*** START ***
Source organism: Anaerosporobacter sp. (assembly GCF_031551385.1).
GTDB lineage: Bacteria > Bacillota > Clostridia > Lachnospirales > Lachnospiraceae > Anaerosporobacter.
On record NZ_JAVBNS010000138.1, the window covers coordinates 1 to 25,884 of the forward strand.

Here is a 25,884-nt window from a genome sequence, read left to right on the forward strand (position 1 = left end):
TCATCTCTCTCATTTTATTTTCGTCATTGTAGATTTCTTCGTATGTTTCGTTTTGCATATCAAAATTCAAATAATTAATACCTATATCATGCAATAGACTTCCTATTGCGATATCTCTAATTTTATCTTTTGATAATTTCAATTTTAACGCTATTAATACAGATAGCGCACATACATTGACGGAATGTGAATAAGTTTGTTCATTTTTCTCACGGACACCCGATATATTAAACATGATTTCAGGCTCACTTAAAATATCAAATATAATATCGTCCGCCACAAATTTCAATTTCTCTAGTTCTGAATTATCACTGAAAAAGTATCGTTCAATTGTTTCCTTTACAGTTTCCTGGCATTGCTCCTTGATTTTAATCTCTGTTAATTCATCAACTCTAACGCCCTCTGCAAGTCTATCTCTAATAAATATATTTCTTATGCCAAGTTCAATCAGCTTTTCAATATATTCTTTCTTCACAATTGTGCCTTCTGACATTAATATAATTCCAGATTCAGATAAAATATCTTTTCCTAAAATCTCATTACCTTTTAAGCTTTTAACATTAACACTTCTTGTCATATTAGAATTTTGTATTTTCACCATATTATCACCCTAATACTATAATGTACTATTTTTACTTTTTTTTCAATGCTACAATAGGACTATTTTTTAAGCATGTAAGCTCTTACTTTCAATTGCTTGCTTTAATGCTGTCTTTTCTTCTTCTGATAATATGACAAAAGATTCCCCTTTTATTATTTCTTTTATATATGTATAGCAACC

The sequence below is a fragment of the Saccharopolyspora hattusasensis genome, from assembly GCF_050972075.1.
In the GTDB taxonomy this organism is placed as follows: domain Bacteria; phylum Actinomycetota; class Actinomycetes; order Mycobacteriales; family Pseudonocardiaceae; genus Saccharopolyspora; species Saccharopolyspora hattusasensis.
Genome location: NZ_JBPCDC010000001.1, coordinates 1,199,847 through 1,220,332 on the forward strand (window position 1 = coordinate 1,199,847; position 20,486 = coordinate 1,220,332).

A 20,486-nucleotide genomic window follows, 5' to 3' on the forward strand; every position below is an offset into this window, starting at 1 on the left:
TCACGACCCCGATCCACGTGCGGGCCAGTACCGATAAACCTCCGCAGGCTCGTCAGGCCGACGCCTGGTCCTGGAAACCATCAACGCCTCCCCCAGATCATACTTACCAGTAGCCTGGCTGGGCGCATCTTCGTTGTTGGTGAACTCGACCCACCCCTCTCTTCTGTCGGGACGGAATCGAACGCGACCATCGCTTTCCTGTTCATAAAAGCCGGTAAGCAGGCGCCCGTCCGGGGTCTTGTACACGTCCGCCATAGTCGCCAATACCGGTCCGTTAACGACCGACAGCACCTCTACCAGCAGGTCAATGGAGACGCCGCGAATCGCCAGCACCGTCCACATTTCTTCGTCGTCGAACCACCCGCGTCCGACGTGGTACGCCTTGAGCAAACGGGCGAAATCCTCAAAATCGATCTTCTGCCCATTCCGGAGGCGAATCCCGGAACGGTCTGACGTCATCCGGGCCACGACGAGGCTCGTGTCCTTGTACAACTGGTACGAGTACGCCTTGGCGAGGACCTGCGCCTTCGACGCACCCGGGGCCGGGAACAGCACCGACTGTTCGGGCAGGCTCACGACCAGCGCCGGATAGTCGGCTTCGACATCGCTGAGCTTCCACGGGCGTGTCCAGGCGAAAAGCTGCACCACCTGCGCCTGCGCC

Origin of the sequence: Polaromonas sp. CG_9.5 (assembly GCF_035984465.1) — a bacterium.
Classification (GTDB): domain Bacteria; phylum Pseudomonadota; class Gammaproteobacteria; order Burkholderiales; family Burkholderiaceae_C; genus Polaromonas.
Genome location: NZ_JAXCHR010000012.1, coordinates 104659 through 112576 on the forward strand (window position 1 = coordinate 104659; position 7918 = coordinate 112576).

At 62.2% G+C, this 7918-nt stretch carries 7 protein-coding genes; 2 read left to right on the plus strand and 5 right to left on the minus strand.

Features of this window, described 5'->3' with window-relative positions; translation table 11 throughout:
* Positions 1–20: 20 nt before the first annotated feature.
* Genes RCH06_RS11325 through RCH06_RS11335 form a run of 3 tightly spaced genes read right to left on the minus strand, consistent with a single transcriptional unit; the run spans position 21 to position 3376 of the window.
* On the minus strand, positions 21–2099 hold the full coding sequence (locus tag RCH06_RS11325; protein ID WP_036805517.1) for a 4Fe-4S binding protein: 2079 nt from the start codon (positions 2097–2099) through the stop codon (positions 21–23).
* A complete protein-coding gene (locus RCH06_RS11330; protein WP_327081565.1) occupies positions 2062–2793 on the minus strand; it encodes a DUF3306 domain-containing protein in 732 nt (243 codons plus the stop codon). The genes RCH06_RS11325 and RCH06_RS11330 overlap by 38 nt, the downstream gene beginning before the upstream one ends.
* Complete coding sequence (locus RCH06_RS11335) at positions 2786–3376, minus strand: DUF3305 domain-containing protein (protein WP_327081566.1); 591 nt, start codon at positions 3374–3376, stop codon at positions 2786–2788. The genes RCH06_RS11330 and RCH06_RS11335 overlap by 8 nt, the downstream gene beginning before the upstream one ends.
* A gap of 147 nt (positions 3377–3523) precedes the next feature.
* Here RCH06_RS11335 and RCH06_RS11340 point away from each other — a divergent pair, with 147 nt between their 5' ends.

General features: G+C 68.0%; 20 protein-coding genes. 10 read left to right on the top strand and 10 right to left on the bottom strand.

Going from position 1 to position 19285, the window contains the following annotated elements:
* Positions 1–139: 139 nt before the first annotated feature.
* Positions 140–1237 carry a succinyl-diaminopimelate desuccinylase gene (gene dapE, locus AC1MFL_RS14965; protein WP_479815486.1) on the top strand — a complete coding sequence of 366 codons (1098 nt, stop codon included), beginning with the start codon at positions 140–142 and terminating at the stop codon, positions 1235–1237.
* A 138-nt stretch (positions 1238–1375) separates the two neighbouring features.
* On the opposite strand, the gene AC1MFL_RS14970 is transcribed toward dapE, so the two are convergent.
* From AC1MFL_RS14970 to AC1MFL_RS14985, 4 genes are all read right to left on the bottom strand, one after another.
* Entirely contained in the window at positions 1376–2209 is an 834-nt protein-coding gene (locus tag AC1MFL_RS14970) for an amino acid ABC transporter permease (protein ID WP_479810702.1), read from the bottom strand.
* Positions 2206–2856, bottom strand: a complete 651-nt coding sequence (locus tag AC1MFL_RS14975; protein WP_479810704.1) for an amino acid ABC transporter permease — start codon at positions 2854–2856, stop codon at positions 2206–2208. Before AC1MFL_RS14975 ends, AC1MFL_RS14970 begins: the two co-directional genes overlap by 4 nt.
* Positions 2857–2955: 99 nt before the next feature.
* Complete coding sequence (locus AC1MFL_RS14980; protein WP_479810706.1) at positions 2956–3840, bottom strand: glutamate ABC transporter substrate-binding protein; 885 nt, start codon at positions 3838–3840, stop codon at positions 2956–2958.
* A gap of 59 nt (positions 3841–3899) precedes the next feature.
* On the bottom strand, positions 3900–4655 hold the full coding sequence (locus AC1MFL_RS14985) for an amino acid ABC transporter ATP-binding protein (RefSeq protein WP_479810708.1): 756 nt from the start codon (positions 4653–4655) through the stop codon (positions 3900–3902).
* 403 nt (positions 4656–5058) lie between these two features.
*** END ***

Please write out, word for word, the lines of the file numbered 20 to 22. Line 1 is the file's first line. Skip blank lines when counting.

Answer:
* Complete coding sequence (locus RCH06_RS11335) at positions 2786–3376, minus strand: DUF3305 domain-containing protein (protein WP_327081566.1); 591 nt, start codon at positions 3374–3376, stop codon at positions 2786–2788. The genes RCH06_RS11330 and RCH06_RS11335 overlap by 8 nt, the downstream gene beginning before the upstream one ends.
* A gap of 147 nt (positions 3377–3523) precedes the next feature.
* Here RCH06_RS11335 and RCH06_RS11340 point away from each other — a divergent pair, with 147 nt between their 5' ends.